The working class leadership in France has been weak on this question and downright reactionary at times. Right now they need to stop retreating. They must not confine themselves to mere protests against reactionary measures of repression. They need to demand that all the cops be withdrawn, that the emergency decrees be revoked. They need to come out for the justified rebellion.

The rebellious youth must be embraced as part of the working class. They may be unemployed, underemployed and/or unorganized, but right now they are potentially the greatest allies of the organized workers. They have overwhelmed a part of the state. They are mobilized and if they were to be joined by a solidarity strike against racism, poverty and oppression, the entire working class could push the ruling class offensive back.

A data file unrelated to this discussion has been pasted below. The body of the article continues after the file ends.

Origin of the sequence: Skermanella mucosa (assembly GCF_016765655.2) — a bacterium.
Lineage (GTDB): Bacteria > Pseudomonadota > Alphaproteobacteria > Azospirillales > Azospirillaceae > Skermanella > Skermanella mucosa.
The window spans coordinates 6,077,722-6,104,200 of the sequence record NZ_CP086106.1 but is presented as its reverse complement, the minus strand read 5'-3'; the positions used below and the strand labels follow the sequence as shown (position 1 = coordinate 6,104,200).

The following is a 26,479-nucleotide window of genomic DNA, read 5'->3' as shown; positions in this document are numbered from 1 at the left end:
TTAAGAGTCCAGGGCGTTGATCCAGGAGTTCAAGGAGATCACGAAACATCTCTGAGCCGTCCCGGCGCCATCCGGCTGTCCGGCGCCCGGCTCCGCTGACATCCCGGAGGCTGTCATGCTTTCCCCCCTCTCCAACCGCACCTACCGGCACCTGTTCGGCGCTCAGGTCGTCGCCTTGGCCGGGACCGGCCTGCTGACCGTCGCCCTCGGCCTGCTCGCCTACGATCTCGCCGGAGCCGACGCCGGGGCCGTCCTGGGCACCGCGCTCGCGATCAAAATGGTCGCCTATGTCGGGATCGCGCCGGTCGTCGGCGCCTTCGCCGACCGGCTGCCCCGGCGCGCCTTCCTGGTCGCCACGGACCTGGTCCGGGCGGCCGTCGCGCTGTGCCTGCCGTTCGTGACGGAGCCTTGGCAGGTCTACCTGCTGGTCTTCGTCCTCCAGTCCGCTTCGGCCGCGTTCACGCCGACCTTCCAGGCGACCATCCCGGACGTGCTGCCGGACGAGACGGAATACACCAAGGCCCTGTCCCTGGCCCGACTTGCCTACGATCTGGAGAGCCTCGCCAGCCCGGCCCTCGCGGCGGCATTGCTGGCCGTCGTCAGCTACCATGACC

It would be a mirror, but on a grander scale, of when the French workers in 1968 followed the students with a general strike and shook the ground under French capitalism. It is the lack of understanding of the national question, of the colonial question, of the importance of coming out against national oppression, that now stands in the way of a united struggle against capitalist exploitation itself. This must be overcome.

The French working class has a glorious history of class struggle and uprisings, going back to the revolution of 1848, the Paris Commune of 1871, the mutinies after World War I, and the general strikes of 1934 and 1968. This is the moment for the leaders to grasp their historic role and their responsibility to turn the situation around and fight back.